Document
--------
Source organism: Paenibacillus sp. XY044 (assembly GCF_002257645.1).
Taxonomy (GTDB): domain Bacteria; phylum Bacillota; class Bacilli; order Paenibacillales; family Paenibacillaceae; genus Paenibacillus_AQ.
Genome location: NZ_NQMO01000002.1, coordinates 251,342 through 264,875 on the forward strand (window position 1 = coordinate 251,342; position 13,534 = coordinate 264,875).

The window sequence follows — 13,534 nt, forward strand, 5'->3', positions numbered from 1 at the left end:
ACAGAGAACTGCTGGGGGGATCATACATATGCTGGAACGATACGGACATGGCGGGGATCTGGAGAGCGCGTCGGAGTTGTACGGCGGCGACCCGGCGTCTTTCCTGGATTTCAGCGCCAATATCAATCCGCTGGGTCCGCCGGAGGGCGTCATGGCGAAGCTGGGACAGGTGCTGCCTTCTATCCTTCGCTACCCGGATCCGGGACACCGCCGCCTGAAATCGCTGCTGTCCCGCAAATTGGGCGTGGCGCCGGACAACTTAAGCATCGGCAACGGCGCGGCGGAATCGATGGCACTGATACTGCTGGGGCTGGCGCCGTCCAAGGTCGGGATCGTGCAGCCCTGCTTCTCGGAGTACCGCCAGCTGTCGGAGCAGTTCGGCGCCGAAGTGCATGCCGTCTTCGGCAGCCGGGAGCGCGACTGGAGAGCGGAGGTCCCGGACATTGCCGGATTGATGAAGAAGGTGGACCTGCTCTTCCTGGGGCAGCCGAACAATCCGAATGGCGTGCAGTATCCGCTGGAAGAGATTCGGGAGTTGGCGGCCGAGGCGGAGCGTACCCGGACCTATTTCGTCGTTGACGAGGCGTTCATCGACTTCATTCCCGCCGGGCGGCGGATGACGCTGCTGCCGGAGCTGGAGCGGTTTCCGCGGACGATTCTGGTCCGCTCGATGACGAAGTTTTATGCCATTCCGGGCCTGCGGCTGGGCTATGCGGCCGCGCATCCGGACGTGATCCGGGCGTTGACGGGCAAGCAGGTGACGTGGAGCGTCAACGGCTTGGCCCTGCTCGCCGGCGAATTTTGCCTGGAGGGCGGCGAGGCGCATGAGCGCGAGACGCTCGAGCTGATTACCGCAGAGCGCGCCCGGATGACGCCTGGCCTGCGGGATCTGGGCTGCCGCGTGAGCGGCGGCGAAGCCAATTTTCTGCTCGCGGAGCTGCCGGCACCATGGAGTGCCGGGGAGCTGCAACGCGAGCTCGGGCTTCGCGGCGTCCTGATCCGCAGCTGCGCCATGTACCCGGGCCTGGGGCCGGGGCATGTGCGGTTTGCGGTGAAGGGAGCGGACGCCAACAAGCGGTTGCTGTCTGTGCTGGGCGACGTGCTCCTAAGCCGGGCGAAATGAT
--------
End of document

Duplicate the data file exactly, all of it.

Source organism: Paenibacillus sp. XY044 (assembly GCF_002257645.1).
Taxonomy (GTDB): domain Bacteria; phylum Bacillota; class Bacilli; order Paenibacillales; family Paenibacillaceae; genus Paenibacillus_AQ.
Genome location: NZ_NQMO01000002.1, coordinates 251,342 through 264,875 on the forward strand (window position 1 = coordinate 251,342; position 13,534 = coordinate 264,875).

The window sequence follows — 13,534 nt, forward strand, 5'->3', positions numbered from 1 at the left end:
ACAGAGAACTGCTGGGGGGATCATACATATGCTGGAACGATACGGACATGGCGGGGATCTGGAGAGCGCGTCGGAGTTGTACGGCGGCGACCCGGCGTCTTTCCTGGATTTCAGCGCCAATATCAATCCGCTGGGTCCGCCGGAGGGCGTCATGGCGAAGCTGGGACAGGTGCTGCCTTCTATCCTTCGCTACCCGGATCCGGGACACCGCCGCCTGAAATCGCTGCTGTCCCGCAAATTGGGCGTGGCGCCGGACAACTTAAGCATCGGCAACGGCGCGGCGGAATCGATGGCACTGATACTGCTGGGGCTGGCGCCGTCCAAGGTCGGGATCGTGCAGCCCTGCTTCTCGGAGTACCGCCAGCTGTCGGAGCAGTTCGGCGCCGAAGTGCATGCCGTCTTCGGCAGCCGGGAGCGCGACTGGAGAGCGGAGGTCCCGGACATTGCCGGATTGATGAAGAAGGTGGACCTGCTCTTCCTGGGGCAGCCGAACAATCCGAATGGCGTGCAGTATCCGCTGGAAGAGATTCGGGAGTTGGCGGCCGAGGCGGAGCGTACCCGGACCTATTTCGTCGTTGACGAGGCGTTCATCGACTTCATTCCCGCCGGGCGGCGGATGACGCTGCTGCCGGAGCTGGAGCGGTTTCCGCGGACGATTCTGGTCCGCTCGATGACGAAGTTTTATGCCATTCCGGGCCTGCGGCTGGGCTATGCGGCCGCGCATCCGGACGTGATCCGGGCGTTGACGGGCAAGCAGGTGACGTGGAGCGTCAACGGCTTGGCCCTGCTCGCCGGCGAATTTTGCCTGGAGGGCGGCGAGGCGCATGAGCGCGAGACGCTCGAGCTGATTACCGCAGAGCGCGCCCGGATGACGCCTGGCCTGCGGGATCTGGGCTGCCGCGTGAGCGGCGGCGAAGCCAATTTTCTGCTCGCGGAGCTGCCGGCACCATGGAGTGCCGGGGAGCTGCAACGCGAGCTCGGGCTTCGCGGCGTCCTGATCCGCAGCTGCGCCATGTACCCGGGCCTGGGGCCGGGGCATGTGCGGTTTGCGGTGAAGGGAGCGGACGCCAACAAGCGGTTGCTGTCTGTGCTGGGCGACGTGCTCCTAAGCCGGGCGAAATGAT